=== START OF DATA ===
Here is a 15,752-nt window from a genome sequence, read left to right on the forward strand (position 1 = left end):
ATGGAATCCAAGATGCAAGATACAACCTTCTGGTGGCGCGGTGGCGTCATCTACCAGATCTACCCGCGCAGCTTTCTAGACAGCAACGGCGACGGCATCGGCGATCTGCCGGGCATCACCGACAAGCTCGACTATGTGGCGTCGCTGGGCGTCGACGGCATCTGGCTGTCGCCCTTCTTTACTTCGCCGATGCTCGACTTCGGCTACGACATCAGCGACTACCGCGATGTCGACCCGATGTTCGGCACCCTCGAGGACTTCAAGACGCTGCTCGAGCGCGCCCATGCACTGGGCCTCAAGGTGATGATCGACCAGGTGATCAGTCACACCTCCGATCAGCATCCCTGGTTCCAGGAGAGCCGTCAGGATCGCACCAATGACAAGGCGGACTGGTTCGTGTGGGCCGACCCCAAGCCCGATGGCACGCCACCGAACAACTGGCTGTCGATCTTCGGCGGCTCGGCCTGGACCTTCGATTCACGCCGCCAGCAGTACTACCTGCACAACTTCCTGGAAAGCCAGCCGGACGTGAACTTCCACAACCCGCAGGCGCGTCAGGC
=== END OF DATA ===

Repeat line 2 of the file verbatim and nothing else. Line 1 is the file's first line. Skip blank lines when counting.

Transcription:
ATGGAATCCAAGATGCAAGATACAACCTTCTGGTGGCGCGGTGGCGTCATCTACCAGATCTACCCGCGCAGCTTTCTAGACAGCAACGGCGACGGCATCGGCGATCTGCCGGGCATCACCGACAAGCTCGACTATGTGGCGTCGCTGGGCGTCGACGGCATCTGGCTGTCGCCCTTCTTTACTTCGCCGATGCTCGACTTCGGCTACGACATCAGCGACTACCGCGATGTCGACCCGATGTTCGGCACCCTCGAGGACTTCAAGACGCTGCTCGAGCGCGCCCATGCACTGGGCCTCAAGGTGATGATCGACCAGGTGATCAGTCACACCTCCGATCAGCATCCCTGGTTCCAGGAGAGCCGTCAGGATCGCACCAATGACAAGGCGGACTGGTTCGTGTGGGCCGACCCCAAGCCCGATGGCACGCCACCGAACAACTGGCTGTCGATCTTCGGCGGCTCGGCCTGGACCTTCGATTCACGCCGCCAGCAGTACTACCTGCACAACTTCCTGGAAAGCCAGCCGGACGTGAACTTCCACAACCCGCAGGCGCGTCAGGC